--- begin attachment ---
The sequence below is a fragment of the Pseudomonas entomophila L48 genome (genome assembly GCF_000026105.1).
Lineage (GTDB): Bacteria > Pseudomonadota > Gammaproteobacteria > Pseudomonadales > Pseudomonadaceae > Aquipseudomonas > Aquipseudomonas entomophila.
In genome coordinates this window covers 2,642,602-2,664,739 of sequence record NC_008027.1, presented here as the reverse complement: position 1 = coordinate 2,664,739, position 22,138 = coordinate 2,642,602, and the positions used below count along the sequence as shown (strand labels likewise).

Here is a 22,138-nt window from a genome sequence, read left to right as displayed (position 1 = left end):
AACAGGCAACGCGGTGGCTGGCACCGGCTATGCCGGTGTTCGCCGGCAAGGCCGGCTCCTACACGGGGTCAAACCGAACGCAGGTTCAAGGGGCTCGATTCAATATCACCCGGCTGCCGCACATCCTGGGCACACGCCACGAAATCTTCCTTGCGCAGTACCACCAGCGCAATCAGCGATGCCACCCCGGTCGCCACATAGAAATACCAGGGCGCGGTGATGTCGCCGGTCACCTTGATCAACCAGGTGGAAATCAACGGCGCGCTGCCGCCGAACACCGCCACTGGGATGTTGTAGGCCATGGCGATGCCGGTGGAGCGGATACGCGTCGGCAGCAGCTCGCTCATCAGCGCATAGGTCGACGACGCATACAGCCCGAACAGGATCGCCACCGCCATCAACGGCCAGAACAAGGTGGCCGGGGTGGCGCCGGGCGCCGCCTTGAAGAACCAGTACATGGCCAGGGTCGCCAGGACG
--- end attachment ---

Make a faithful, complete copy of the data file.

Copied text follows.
The sequence below is a fragment of the Pseudomonas entomophila L48 genome (genome assembly GCF_000026105.1).
Lineage (GTDB): Bacteria > Pseudomonadota > Gammaproteobacteria > Pseudomonadales > Pseudomonadaceae > Aquipseudomonas > Aquipseudomonas entomophila.
In genome coordinates this window covers 2,642,602-2,664,739 of sequence record NC_008027.1, presented here as the reverse complement: position 1 = coordinate 2,664,739, position 22,138 = coordinate 2,642,602, and the positions used below count along the sequence as shown (strand labels likewise).

Here is a 22,138-nt window from a genome sequence, read left to right as displayed (position 1 = left end):
AACAGGCAACGCGGTGGCTGGCACCGGCTATGCCGGTGTTCGCCGGCAAGGCCGGCTCCTACACGGGGTCAAACCGAACGCAGGTTCAAGGGGCTCGATTCAATATCACCCGGCTGCCGCACATCCTGGGCACACGCCACGAAATCTTCCTTGCGCAGTACCACCAGCGCAATCAGCGATGCCACCCCGGTCGCCACATAGAAATACCAGGGCGCGGTGATGTCGCCGGTCACCTTGATCAACCAGGTGGAAATCAACGGCGCGCTGCCGCCGAACACCGCCACTGGGATGTTGTAGGCCATGGCGATGCCGGTGGAGCGGATACGCGTCGGCAGCAGCTCGCTCATCAGCGCATAGGTCGACGACGCATACAGCCCGAACAGGATCGCCACCGCCATCAACGGCCAGAACAAGGTGGCCGGGGTGGCGCCGGGCGCCGCCTTGAAGAACCAGTACATGGCCAGGGTCGCCAGGACG